Steve: I – I've never written about this before, but years and years and years ago, I formed – I tried to figure out where performance fit into the grand scheme of things, and I only got – I stopped once I got to performance, but it turned out, in my mind, it's Number Four. I didn't think about five and lower. But, to me, the priorities are availability. If the site's not up, then it doesn't matter, you know, how fast, you know, or performant it is. The next is security and privacy. If you're not protecting your users and their information, then that can be disastrous, you know, even to the point of legal ramifications – certainly, financial ramifications and #[0:59:22.5] ramifications. Third is functionality. If it doesn't do what it's supposed to do, if you can't view a page or, you know, look at someone's profile, then, you know, people aren't going to use it. And really, the fourth one is performance. You know, if the features don't work, users are scared to use it, or the site's not even available. It doesn't matter how fast it is, but, you know, ten years ago, I know, you know, I was in companies that dealt with availability, like just trying to stay up. The number of users was growing so fast, and we didn't know a lot about security back then. And, you know, staying on top of bugs, that's always a constant battle, but usually, functionality is pretty good, and, you know, certainly, I think for the last five years or so, most companies are – have been on top of those – what I consider higher priorities, enough to start paying attention to performance.

 Doug: I completely agree with you. I want websites to be really fast, but it's even more important to protect users and their money and security. So, let's hear from you. We have microphones set up around the room. Please come up and talk to us.

 Unknown Speaker #1: I didn't get the part of the self-updating scripts, so is it mainly for the third-party sites? It's not for the – your own scripts, right? Because you cannot read your own script using – generally, changing the path of the Javascript.

 Steve: Yes, the whole – it's a lot, it's really hard to set up that problem, but the set-up is I'm a third party, and I – I can't change the code that's in your web site, so I have to give you this snippet, and it can never change, and that snippet includes a URL, so that means I can never change that URL, and since I can never change the URL, but I want you to get changes, I want users to get changes, I make it expire after fifteen minutes, and – and because the browser, the user has to keep requesting it so many times throughout the day, and there's a, I don't know what, 1-in-a-1,000 chance that it can take fifteen seconds to download? We're just increasing the probability of this front-end SPOF problem. And you're right, the only reason that I have to rely on expiration date to get updates to the user is because I can't modify that code in someone else's page. If it's my page, I can just make it my combo one-dot-JS, my combo two-dot-JS, my combo three-dot-JS, so you're absolutely right. It's only for third-party snippets, third-party scripts.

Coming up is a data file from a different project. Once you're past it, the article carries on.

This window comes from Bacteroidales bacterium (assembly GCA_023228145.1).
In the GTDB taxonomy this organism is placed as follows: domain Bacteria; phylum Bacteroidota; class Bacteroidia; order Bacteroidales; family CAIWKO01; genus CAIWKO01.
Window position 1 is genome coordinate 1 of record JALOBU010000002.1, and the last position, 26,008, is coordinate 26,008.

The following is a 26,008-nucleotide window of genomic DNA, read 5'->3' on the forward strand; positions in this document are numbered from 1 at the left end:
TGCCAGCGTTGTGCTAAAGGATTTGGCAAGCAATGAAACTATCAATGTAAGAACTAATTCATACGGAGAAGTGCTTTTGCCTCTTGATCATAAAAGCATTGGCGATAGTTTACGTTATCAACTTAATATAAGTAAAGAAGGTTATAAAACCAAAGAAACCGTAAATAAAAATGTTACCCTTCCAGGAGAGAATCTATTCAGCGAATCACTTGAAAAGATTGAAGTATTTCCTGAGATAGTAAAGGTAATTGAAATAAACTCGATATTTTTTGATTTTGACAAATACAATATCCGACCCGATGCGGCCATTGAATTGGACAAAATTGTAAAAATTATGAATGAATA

Unknown Speaker #1: Down in the kind of a #[1:02:08.0] is, if you are managing those scripts that are injected from the source, say, you can make other versions in the source and then put the latest version of the script that is going to be injected from the source, and it doesn’t work. I'm just saying, as I work it out, if you are not following this approach, the self-updating scripts –

 Steve: Yeah.

 Unknown Speaker #1:  You can read other versions in, yeah, the source, then inject the actual version to frame the URLs for the third-party scripts, and then update it.

 Steve: Well, how – what would be the version for – ?

 Unknown Speaker #1: In a sense, like, on the scripts, the third-party scripts you would be inserting from your #[1:02:46.0], like HSPR, any other PSP pages.

 Steve: Yeah.

 Unknown Speaker #1: So, you'd be maintaining the script that needs to be injected into the HTML page. In that case, so you made in all the URLs that need to be injected, so we can actually directly go and change the configuration, like in swap injecting version or #[1:03:02.0] version or sharding.

 Steve: Yeah.

 Unknown Speaker #1: Right?

 Steve: That would be a possible approach on your – on your back end. You could, like, be pinging, having a crunch off it. It's constantly pinging, ATIs at Google.com, Facebook, and Google Analytics, and always detecting as soon as there's a change, and doing something to twiddle your page. You could do that, yeah.

 Unknown Speaker #1: Okay, thanks.

 Unknown Speaker #2: Hi, Doug. I had a question for you first. It's about a lot of the Javascript patterns I'm seeing, the NBC style with Backbone JS and I Like It and Ember and lot of the other libraries that have come out recently, it's making – because we're writing so much Javascript, it needs to be organized and the web maintained so other people can change the code and work along. So, and the – what about the #[1:03:52.0] Group Six, I think it's called Harmony, which has – which has classes and modules? What do you think? How is that going to play with new patterns and – I get that you think the reason people come up with new ways to write Javascript is because the standard is not adapting fast enough? What are your thoughts?